What would coordinated lunar time look like on the moon?

Washington – The White House has directed NASA to lead efforts to help develop a time record for the Moon and other planets in our solar system as more companies and countries enter the space race.

According to a recent memoThe new time zone could be called Lunar Coordinated Time (LTC) and will be ready by the end of 2026.

A standard lunar day is equivalent to 29.53 Earth days. Due to the Moon's lower gravity, the clock gains about 56 microseconds compared to 24 hours on Earth.

The idea of ​​space explorers using agreed-upon time has been floated for years, with the European Space Agency recently exploring a new potential time zone for the celestial body.

It is unclear whether the United States will adopt any proposal from ESA, as the agency has not publicly announced a timeline for its release.

“With a shared vision and unity of purpose across departments and agencies, the United States will lead the responsible, peaceful, and sustainable exploration of cislunar space and application of discoveries in this field,” the White House Office of Science and Technology Policy memorandum said. . “OSTP will lead and support the implementation of this policy and guidance.”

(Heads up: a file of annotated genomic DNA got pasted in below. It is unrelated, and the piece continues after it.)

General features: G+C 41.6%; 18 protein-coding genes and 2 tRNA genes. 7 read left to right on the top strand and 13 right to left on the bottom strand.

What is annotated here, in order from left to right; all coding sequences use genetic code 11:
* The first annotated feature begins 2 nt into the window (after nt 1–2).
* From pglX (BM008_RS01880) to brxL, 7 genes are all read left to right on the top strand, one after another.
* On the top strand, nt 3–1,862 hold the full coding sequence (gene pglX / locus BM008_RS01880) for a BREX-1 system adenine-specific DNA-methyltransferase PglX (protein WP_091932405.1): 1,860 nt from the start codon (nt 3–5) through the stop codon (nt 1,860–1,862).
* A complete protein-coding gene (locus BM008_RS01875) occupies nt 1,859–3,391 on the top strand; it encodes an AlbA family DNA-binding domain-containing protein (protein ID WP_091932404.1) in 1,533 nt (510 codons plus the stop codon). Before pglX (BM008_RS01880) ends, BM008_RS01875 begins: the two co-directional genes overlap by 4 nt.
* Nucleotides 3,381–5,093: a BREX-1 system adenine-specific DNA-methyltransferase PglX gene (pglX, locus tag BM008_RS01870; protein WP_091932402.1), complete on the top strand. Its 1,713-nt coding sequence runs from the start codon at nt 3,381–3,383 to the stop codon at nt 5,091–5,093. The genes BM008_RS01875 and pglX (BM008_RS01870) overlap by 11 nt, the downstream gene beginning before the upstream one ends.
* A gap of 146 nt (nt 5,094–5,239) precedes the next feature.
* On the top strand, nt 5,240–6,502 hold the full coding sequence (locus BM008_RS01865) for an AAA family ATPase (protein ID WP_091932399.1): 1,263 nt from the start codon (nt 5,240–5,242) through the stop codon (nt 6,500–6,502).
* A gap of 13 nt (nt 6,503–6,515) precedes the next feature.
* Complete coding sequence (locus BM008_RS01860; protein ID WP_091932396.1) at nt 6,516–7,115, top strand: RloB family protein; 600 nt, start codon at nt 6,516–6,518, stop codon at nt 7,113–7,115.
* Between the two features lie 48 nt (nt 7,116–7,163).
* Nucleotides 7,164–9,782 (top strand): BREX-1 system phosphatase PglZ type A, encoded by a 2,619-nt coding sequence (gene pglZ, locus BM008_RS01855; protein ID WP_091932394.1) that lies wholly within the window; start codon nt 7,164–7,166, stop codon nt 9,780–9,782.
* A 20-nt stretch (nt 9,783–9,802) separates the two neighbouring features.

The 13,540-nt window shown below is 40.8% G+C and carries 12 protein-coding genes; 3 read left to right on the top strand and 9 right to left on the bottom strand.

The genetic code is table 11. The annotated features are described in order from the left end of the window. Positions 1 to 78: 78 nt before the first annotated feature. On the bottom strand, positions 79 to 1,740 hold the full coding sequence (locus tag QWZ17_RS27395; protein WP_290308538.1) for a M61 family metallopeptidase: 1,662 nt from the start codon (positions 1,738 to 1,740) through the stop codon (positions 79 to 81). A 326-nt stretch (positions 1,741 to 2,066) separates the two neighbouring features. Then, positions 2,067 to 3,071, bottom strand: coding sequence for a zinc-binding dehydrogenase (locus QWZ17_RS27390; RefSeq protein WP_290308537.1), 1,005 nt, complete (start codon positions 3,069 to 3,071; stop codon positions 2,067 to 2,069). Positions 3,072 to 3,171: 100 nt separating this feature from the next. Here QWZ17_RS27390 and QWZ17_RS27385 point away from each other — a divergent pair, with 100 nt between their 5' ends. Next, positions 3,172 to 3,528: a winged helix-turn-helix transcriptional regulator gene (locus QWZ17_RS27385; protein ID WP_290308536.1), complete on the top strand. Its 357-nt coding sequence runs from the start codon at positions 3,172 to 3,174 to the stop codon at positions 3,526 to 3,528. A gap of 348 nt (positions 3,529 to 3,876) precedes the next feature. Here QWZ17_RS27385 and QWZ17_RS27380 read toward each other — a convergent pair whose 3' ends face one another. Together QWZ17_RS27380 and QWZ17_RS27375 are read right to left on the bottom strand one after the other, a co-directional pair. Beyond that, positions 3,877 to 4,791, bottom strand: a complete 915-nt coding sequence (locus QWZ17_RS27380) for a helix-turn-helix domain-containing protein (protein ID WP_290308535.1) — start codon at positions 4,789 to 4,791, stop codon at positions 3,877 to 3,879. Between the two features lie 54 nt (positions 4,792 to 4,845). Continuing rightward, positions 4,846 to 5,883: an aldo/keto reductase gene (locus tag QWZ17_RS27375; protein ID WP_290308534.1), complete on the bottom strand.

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If the memo's timeline is adhered to, this means the Moon will be in an official time zone before humans return to the lunar body.

The Artemis program aims to send men and women to the surface of the moon for the first time since 1972.

NASA intends to land astronauts near the moon's south pole during the Artemis III mission scheduled for 2026 to search for ice deposits and other vital support elements.

The space agency also plans to install a communications network on the moon, much like the navigation systems used on Earth.

Time zone debate reaches to the moon; The world wonders what is the real time on the lunar body?

In addition to the increased surface activity on the lunar body, NASA is also in the final design stages of its Lunar Gateway, a space station expected to orbit near the Moon.

The future space station is expected to be operational by 2028, and its modules could be launched into orbit as early as 2025.

Similar to the International Space Station, the mission will be a joint effort between the United States, Europe, Japan, Canada and the United Arab Emirates.

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